484 F.2d 323. (D.C. Bankruptcy No. 70-347).
Seitz, Chief Judge, Van Dusen, Aldisert, Adams, Gibbons, Rosenn and Weis, Circuit Judges. Seitz, Chief Judge, Concurring.
SUR PETITION FOR REHEARING
The petition for rehearing filed by Appellees-Trustees in the above-entitled cases having been submitted to the judges who participated in the decision of this court and to all the other available circuit judges of the circuit in regular active service, and no judge who concurred in the decision having asked for rehearing, and a majority of the circuit judges of the circuit in regular active service not having voted for rehearing by the court in banc, the petition for rehearing is denied.
By the Court, ARLIN M. ADAMS, Judge.
SEITZ, Chief Judge, Concurring.
I think the panel's opinion can be read to mean that under the circumstances, the district court lacked statutory authority to act on the trustees' petition. Because that inference can be drawn, I desire to make clear that I do not view the appeal and, therefore, this petition for rehearing in banc as presenting a question of the statutory authority of the district court to consider and approve the trustees' petition.
In my view § 77(o) gives a trustee authority to file a petition seeking a private sale of any of the debtor's property. It seems to me to follow that the district court has authority to pass on such a petition without first referring it to the ICC as part of a plan of reorganization. This construction is compatible with §§ 77(d) and (e) because of the requirement in § (o) that the trustee must allege, and of course the district court must find, that such a sale is "in the interest of the debtor's estate and of ultimate reorganization." (emphasis supplied)
Given the numerous and varied problems arising in this, and other, reorganizations, a formulation in terms of "lack of authority" is highly undesirable. It removes the flexibility and unnecessarily rigidifies the bounds within which the district court must act. On the other hand, an interpretation which recognizes the "authority" of the district court to act but focuses upon its use of that authority retains the flexibility of the statute while permitting the courts to apply traditional standards in administering it.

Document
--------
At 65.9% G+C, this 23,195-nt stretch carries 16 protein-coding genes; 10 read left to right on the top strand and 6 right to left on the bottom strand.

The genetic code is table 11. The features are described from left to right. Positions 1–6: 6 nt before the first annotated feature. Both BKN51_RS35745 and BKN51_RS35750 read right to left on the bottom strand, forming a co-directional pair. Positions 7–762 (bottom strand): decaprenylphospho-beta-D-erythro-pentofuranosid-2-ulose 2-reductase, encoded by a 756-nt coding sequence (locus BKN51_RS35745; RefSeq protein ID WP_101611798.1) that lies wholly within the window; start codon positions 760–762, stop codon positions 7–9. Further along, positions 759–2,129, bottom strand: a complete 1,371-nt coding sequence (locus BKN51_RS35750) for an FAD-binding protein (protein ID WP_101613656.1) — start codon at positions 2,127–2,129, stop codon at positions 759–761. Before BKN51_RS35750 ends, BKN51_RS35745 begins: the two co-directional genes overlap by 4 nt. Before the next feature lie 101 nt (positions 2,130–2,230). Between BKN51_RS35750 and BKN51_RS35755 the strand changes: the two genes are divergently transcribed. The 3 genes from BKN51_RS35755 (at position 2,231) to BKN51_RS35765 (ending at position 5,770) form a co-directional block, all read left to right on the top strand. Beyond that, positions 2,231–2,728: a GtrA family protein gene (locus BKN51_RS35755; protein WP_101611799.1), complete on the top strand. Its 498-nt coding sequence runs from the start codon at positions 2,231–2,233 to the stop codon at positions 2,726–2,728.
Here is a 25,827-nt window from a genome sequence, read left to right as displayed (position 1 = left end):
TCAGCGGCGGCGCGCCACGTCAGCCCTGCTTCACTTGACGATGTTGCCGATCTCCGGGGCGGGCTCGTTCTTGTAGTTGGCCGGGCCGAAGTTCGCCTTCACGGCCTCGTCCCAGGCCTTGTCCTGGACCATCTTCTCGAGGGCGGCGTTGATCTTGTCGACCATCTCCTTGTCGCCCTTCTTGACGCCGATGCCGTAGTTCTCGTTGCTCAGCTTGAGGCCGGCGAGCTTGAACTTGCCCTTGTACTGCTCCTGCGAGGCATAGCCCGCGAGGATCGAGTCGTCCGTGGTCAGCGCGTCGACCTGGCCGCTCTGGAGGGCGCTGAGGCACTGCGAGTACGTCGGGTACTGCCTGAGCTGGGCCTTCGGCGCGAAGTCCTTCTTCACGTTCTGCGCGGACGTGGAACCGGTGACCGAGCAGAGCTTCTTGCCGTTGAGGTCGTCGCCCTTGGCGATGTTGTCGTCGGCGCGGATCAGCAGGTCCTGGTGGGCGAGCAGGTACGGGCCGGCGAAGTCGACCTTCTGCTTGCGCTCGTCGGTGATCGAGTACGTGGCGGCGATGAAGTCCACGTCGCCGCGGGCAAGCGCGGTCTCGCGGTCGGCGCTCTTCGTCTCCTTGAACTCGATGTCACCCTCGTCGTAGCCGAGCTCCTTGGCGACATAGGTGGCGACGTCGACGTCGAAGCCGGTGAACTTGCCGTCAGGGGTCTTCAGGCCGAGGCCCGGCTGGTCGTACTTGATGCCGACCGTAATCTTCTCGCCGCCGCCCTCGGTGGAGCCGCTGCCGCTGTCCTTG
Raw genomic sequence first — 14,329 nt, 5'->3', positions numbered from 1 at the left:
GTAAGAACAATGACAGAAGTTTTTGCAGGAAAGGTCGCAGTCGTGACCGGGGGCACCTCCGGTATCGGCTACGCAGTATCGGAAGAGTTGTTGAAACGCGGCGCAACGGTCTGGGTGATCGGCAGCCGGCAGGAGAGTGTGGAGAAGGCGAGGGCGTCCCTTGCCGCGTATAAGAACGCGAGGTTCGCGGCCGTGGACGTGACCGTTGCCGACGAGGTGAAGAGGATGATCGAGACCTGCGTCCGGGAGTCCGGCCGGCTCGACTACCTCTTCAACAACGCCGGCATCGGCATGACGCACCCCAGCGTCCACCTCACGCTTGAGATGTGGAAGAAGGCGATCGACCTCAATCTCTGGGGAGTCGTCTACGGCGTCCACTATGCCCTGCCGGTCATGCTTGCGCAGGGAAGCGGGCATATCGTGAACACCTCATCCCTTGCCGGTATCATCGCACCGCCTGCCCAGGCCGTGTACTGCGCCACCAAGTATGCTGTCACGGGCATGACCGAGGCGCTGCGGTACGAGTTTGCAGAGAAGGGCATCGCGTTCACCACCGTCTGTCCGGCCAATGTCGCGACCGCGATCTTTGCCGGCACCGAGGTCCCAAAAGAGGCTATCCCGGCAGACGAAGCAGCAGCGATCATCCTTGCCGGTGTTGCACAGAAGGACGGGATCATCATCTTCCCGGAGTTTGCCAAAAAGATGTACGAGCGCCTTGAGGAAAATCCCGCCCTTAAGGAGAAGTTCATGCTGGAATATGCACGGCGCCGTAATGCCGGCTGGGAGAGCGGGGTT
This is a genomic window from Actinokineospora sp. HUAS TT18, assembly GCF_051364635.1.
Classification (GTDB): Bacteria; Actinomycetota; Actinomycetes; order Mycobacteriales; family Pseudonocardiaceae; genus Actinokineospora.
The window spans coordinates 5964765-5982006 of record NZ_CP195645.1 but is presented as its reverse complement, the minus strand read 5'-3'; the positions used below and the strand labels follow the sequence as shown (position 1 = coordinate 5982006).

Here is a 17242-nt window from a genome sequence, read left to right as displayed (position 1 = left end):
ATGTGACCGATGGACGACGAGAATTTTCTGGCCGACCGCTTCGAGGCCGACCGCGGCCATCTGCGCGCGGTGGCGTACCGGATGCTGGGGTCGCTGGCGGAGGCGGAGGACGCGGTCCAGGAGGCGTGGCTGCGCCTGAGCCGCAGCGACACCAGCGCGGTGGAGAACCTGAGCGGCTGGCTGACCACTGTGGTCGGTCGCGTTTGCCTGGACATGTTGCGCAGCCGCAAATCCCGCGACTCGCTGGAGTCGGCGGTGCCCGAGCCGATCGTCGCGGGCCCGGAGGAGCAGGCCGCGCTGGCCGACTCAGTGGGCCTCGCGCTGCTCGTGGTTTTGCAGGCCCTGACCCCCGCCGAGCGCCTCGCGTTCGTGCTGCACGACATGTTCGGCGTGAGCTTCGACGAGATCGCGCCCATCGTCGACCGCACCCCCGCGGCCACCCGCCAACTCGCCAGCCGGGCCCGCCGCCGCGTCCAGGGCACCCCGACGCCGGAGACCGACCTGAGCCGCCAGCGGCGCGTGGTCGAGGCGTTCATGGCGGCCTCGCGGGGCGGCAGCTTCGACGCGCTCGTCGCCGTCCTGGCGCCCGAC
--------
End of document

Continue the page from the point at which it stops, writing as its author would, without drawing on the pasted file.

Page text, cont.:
The issue here then, as I see it, is whether the district court erred in approving the determinations of the trustees that the sales of these properties were: (1) in the interest of the debtor's estate; and (2) in the interest of the ultimate reorganization. In resolving this issue, the district court was called upon to exercise its discretion. In consequence, the court of appeals was required to find an abuse of discretion by the district court before it could reverse.
The factors relied upon by the panel of the court form a sound basis for the conclusion that at this stage it was not consistent with a sound exercise of discretion for the district court to approve the trustees' recommendation that the sales were in the interest of the ultimate reorganization of the debtor. I therefore do not seek rehearing in banc.
Circuit Judges Van Dusen and Aldisert join in the foregoing opinion.